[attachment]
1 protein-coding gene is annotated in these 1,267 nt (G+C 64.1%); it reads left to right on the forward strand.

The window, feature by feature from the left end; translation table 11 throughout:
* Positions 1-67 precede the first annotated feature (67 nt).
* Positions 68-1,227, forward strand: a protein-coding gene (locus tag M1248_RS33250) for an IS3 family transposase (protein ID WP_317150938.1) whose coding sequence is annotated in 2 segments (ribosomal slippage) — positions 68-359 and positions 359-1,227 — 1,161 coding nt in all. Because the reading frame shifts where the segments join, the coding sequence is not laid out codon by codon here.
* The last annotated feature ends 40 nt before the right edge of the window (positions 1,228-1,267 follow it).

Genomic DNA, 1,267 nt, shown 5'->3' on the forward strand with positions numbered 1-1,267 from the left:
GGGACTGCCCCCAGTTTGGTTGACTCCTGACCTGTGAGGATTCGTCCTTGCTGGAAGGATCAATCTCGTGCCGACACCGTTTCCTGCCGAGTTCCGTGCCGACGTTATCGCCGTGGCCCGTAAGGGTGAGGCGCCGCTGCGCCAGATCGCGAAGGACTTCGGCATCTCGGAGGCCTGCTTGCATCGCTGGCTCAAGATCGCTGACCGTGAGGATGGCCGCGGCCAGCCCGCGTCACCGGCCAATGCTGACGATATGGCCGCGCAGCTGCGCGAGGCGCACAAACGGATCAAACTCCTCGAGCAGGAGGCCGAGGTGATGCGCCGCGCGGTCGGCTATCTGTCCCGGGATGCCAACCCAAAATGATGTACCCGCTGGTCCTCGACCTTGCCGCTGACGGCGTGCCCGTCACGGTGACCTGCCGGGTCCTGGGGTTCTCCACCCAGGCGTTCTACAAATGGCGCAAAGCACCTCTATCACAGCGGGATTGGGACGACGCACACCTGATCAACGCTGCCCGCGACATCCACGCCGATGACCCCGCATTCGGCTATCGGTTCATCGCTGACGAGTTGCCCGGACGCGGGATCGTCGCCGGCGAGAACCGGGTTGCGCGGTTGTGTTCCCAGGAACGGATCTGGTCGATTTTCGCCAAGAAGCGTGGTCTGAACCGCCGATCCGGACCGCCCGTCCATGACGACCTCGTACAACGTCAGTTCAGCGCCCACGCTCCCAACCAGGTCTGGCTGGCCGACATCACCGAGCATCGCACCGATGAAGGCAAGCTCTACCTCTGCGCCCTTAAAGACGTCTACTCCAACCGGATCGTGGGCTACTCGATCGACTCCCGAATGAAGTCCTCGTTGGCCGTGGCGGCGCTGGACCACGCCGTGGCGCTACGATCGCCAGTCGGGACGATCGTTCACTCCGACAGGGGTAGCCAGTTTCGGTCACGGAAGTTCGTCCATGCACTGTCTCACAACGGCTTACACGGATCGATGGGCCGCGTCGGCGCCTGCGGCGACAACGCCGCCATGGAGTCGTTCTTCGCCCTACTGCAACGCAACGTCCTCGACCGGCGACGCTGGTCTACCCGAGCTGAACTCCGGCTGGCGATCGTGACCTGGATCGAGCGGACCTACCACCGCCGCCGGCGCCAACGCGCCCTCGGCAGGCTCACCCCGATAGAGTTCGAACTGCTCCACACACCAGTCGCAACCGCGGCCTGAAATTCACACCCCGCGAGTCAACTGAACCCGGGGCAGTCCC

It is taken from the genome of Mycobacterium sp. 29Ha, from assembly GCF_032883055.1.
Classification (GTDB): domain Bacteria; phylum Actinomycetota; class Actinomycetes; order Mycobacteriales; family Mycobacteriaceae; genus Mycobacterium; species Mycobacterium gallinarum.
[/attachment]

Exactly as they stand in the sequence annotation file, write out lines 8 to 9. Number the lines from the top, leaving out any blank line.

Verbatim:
It is taken from the genome of Mycobacterium sp. 29Ha, from assembly GCF_032883055.1.
Classification (GTDB): domain Bacteria; phylum Actinomycetota; class Actinomycetes; order Mycobacteriales; family Mycobacteriaceae; genus Mycobacterium; species Mycobacterium gallinarum.